You might think that with the road trip over, life would return to its own hum-drum rhythm but that just doesn’t seem to be in the cards for us. We have things to do – even if the weather tries to get in our way.
And, speaking of weather, Calgary had tornado sightings last week. In fact, there were seven different funnel clouds seen in the vicinity of our city. When the tornado warning was first issued, it was my granddaughter Lily who got the notice on her phone: she told her mom, Bridget, who phoned me to let me know of the danger.
There was no alarm sounded like there have been when we’ve been in the path of a possible tornado like what’s happened to me a few times when I’ve been in the USA. In Minot, North Dakota, for example, I was there with a group of women playing in a golf tournament there, staying at the Comfort Inn. The skies began to darken and next thing you knew, there was a piercing alarm sounded – not just throughout the hotel, but the entire city.
They also had a communications system put in place where they kept us advised. We knew the alarm had sounded because of a possible tornado developing, and they kept us apprised of the situation until the bad weather had passed and we were out of danger.
My niece Heather was at home in Pennant, Saskatchewan when a tornado ripped through that tiny village back in July of 1983.
Heather was home with her two small boys; her husband, Bernie, was away. As the wind and rain became more violent, Heather made the decision to take the boys down into the basement. When they were on the first steps to the landing there was a sound like an approaching high-speed freight train. The gyproc from the stairwell ceiling fell to the stairs and Heather and the boys slid down it into the basement where they took shelter under a table.
When all was said and done, no one in the entire village was injured, but there was a visible path where the twister ripped through, demolishing the skating rink and, like the house that Heather and Bernie’s family was living in, many other houses too.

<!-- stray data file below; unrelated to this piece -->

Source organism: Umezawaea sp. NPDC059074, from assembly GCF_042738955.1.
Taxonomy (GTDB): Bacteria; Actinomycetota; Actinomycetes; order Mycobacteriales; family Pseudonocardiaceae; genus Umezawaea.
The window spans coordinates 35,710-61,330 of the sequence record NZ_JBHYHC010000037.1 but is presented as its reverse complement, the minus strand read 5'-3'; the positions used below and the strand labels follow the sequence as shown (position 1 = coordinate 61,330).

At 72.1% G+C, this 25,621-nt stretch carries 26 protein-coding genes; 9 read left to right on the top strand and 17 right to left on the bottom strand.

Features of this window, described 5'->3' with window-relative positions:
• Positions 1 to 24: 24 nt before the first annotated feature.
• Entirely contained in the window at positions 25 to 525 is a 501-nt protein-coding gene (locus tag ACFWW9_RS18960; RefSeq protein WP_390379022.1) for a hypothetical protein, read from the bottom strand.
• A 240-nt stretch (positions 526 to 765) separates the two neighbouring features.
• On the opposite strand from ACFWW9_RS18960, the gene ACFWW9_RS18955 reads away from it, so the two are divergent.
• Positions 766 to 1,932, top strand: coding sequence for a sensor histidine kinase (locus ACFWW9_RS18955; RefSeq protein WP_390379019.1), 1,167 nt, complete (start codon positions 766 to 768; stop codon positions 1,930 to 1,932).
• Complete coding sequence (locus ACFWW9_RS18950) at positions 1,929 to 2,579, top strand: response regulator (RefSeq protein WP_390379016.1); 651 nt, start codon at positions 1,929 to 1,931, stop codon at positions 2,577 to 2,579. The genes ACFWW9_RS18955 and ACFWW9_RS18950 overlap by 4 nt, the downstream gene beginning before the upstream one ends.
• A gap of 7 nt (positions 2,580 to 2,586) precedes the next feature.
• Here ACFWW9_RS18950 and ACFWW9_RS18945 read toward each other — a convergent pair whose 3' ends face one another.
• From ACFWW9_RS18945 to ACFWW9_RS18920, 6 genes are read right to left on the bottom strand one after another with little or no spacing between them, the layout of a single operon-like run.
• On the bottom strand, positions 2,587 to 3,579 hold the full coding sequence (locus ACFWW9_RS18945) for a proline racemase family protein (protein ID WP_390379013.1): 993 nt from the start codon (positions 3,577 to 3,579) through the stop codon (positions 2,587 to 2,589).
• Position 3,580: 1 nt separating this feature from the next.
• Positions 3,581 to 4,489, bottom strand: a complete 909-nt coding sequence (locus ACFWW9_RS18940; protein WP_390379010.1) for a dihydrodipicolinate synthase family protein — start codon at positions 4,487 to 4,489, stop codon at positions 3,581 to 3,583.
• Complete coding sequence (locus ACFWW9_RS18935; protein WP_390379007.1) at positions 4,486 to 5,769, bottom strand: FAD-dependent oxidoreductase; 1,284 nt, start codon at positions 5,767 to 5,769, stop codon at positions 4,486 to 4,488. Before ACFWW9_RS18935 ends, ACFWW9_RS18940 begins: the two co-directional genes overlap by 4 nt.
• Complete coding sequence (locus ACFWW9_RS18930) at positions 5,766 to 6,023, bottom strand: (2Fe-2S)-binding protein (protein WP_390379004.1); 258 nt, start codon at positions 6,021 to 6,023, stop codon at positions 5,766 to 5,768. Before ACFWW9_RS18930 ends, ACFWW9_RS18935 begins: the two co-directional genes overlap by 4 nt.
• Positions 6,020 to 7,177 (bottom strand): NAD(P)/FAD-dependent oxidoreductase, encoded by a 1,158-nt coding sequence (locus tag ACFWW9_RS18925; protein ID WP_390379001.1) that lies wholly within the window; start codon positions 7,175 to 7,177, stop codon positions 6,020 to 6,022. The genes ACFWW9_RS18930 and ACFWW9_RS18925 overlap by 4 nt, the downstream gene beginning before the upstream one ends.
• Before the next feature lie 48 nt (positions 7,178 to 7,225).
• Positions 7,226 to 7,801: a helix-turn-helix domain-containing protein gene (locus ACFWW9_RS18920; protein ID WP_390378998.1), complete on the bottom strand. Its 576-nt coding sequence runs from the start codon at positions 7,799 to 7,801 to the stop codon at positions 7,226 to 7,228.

To help me with this blog post, Heather went digging and found pictures of the aftermath of that tornado and agreed to let me share those pictures with you. She says, “The reason we didn’t go under the stairs was because the roof was open above them. Our basement was partially finished: the area when you first came down the stairs was done and had a door that led to the unfinished part. We went into the unfinished part because the rain was coming into the finished part and it just felt so much more exposed. Even though the gyproc had fallen, I wasn’t entirely sure that the entire roof was gone. When we were under the table and rain started coming through the floor above, I knew the roof was gone.”
With the changes of weather patterns we’ve been experiencing over the past few years – with tornadoes becoming more common in places where they were once only legendary, it’s time for communities to consider and put in place Early Warning Systems. Not only that, but people need to be educated that if you happen to be in a twister’s path, the only way you might be lucky enough to survive is to find shelter. Shelter may be in a basement or a purposely-built storm shelter, or underneath your stairs. Accuweather.com Senior Meteorologist Alex Sosnowski writes that if there is a possibility of a tornado, you should assume the worst will happen.
If you don’t have a basement, find what ever shelter you can. Hiding underneath a heavy wooden table may sound ridiculous, but it may protect you from falling debris.
Thinking about what happened last week in Calgary, I’m a bit astounded that we don’t have a better early warning system in place, or that many people I’ve spoken to since don’t realize how dangerous a tornado can be. Yes, you might be in one of the skyscrapers downtown or in the kitchen of your custom-built home, but sticks and stones, glass and steel are no match for the fury of a funnel cloud touching ground.
By the way, Heather has some parting comments about the long term impact the tornado might have had on her boys. She tells me:
By the way–I worked hard to keep our kids from having fear of thunderstorms. In the years following the tornado (in fact within that first month after -we had another violent storm) we’d go “clean the basement” when I felt there was a tornado possibility! The kids never figured it out until they were older and I told them! None of them are scared of storms but they are all smart about them.
So tell me: if a tornado is in your area, are you ready?